Splitting stocks commonly possess some similar characteristics. Normally, the stocks of companies that announce splits have been making one new high after another. In many cases they have announced splits in the past. More often than not, several stocks within a sector will announce in a short time period. This is due to the market tendency to rotate in and out of sectors. When a sector is hot, many stocks in the group are setting new highs and therefore have a good reason to split. We refer to stocks that are poised to split as "split candidates."
Again, keep in mind that a stock split is a consequence of strong performance. Stocks that have been declining over a period of time will rarely announce a split. In summary, the typical splitter is growing earnings at a faster rate than its peers, is trading at or near its 52-week highs, and is viewed as a leader in its sector.
Stages Of A Stock Split
Our studies show that the "typical" life cycle of a splitting stock can be dissected into six major categories:
While many stocks will retreat and consolidate for a while, super strong performers sometimes show little sign of Post-Split Depression and continue to fly higher.
The Split Effect Continues . . . A Number of Ways To Profit
Research shows that splitting stocks outperform "non-splitting" stocks for up to three years after the split. Strong stocks tend to stay strong and the cycle begins again.
There is no single best way to trade splits, as the various stages offer specific advantages for different trading styles. Traders who favor the "buy" side of the market may prefer to play the candidates that we introduce during the Pre-Announcement Stage, while others wait for the announcement or Pre-Split Run. Traders who regularly sell-short often wait for the Post-Split Depression stage to kick in before entering.
There is nothing magical about investing or trading in splitters - they are typically strong stocks that afford us a good selection from the universe of stocks available. Splitting stocks are typically superior stocks. Like any market phenomenon, a splitter's performance is in constant flux, yet has defined patterns.
It's always important to consider your expected holding period - time frame - when planning your investment or trading portfolio. We suggest that investors who are looking for exceptional gains zero in on stocks that are likely to split during the next three to six months.
Once a stock split has been announced, make a note to re-evaluate the position on a daily or weekly basis. Depending on the market reaction and the stock's price behavior, it may then be a good time to consider moving into another stock that is likely to split in the next three to six months.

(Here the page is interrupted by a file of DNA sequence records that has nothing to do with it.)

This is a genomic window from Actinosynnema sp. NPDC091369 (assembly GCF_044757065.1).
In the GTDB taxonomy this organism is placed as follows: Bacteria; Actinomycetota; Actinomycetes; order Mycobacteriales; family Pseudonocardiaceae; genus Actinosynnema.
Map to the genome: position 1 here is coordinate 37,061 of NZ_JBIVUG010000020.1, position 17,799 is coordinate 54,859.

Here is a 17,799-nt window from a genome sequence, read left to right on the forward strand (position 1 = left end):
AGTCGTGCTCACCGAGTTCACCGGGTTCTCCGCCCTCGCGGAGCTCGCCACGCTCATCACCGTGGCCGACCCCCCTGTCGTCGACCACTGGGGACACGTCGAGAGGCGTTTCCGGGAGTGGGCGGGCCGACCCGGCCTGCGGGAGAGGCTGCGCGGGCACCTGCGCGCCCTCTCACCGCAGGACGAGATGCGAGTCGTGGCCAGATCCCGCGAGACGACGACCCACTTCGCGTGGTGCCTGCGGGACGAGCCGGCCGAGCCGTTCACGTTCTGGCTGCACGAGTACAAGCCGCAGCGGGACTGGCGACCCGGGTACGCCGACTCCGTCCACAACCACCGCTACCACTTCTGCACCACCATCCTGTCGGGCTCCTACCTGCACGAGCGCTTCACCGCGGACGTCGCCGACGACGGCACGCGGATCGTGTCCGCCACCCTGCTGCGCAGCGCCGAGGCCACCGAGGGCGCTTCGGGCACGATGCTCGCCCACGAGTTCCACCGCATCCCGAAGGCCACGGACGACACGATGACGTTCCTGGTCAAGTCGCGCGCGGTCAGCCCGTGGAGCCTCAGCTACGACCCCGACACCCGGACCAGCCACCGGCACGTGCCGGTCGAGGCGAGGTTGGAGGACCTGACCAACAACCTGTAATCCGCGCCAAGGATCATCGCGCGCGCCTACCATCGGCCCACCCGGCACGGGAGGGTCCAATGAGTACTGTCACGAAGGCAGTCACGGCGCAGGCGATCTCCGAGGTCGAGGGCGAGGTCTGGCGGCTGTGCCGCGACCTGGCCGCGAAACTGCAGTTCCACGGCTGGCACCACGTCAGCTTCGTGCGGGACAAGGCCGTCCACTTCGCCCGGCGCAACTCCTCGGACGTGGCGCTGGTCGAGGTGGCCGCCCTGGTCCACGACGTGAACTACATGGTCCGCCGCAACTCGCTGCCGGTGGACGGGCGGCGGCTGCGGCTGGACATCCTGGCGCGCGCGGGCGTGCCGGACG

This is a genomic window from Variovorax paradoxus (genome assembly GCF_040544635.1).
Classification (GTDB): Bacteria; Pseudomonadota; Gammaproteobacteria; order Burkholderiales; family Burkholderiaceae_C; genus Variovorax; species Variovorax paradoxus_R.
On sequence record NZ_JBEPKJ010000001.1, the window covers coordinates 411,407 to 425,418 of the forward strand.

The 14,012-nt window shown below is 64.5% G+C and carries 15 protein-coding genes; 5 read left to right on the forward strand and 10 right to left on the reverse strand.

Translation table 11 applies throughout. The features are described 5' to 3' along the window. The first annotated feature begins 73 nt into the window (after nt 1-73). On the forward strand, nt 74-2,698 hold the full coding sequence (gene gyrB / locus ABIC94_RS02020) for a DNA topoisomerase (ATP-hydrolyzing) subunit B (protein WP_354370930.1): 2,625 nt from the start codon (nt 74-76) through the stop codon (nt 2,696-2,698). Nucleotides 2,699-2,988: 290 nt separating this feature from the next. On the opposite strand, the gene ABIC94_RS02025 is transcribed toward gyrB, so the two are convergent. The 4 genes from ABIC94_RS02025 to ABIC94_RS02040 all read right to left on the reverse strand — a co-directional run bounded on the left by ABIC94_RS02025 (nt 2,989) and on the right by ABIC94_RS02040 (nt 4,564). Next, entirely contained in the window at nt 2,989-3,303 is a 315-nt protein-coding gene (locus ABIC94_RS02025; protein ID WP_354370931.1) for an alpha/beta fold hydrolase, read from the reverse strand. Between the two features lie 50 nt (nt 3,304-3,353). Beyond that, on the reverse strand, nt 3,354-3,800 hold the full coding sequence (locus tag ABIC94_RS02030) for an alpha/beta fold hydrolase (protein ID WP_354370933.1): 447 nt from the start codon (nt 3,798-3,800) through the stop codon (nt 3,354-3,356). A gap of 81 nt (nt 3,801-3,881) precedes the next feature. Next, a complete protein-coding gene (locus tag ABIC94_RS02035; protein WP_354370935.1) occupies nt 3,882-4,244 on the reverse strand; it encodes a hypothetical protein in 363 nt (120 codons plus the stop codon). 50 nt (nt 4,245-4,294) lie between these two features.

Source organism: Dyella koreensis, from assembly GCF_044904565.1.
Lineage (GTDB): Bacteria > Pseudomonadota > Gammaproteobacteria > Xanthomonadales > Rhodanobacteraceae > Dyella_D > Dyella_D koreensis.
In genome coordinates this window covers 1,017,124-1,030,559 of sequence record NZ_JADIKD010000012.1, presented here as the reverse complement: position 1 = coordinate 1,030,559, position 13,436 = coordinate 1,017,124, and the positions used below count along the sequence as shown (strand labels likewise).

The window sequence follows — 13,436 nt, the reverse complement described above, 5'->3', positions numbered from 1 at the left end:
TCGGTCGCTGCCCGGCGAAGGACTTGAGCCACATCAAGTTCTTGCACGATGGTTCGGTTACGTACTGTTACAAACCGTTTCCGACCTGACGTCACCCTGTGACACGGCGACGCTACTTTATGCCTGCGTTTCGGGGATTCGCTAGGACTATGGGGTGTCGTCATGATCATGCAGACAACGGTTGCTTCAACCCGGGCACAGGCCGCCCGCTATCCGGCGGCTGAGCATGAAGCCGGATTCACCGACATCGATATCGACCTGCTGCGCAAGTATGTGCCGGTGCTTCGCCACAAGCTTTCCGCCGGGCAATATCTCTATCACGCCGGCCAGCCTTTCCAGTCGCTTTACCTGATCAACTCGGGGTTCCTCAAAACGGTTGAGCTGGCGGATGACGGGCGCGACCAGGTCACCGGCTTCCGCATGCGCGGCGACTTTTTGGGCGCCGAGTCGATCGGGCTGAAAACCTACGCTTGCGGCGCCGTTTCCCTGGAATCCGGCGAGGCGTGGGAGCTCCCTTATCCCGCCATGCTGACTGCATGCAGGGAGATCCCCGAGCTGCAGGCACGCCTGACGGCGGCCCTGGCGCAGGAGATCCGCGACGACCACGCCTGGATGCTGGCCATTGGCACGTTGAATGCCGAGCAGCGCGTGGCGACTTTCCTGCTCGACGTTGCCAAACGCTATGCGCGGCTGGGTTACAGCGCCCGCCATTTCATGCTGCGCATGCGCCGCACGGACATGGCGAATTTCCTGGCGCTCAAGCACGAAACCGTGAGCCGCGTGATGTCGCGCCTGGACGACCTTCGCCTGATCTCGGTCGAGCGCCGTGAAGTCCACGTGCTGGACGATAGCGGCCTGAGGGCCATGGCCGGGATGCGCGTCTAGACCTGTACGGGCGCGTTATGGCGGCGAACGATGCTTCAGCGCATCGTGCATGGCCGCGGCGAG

The tips listed below should also be helpful for traders with a shorter time frame who prefer to actively trade their positions.
Ideas That Can Improve The Probability Of Making Profitable Trades
How We Choose the Split Candidates Presented in the RightLine Report
There are numerous companies that have announced, or will soon be announcing splits, yet we only cover those stocks that offer traders the best opportunities to make a profit. We frequently see substandard low volume stocks announce splits; there are several reasons that companies split their stock aside from having appreciated to new highs.
Sometimes a company must announce a split in order to meet the exchange's listing requirements that oblige them to have a certain number of shares outstanding. We exclude these stocks from our list of stocks to cover. Also, we prefer stocks that trade options. For a stock to trade options they too must have a minimum number of shares.
When we cull the weaker players out of the pack, the relative performance of the remaining stocks is much higher. We create a menu of the strongest stocks by focusing on the "cream of the crop."
As we're fond of saying here at RightLine, knowledge is power. Whether you're a short-term or long-term trader, split strategies can provide the basis for profitable trades. Our special list of 100 likely splitters offers a great starting point for finding high quality stocks that fit YOUR trading style. Take advantage of this opportunity and enter the market armed with this valuable, one-of-a-kind Stock Split Report!
For information on the basics of stock split announcements, key dates and split ratios, go to Basics Of Stock Split Announcements.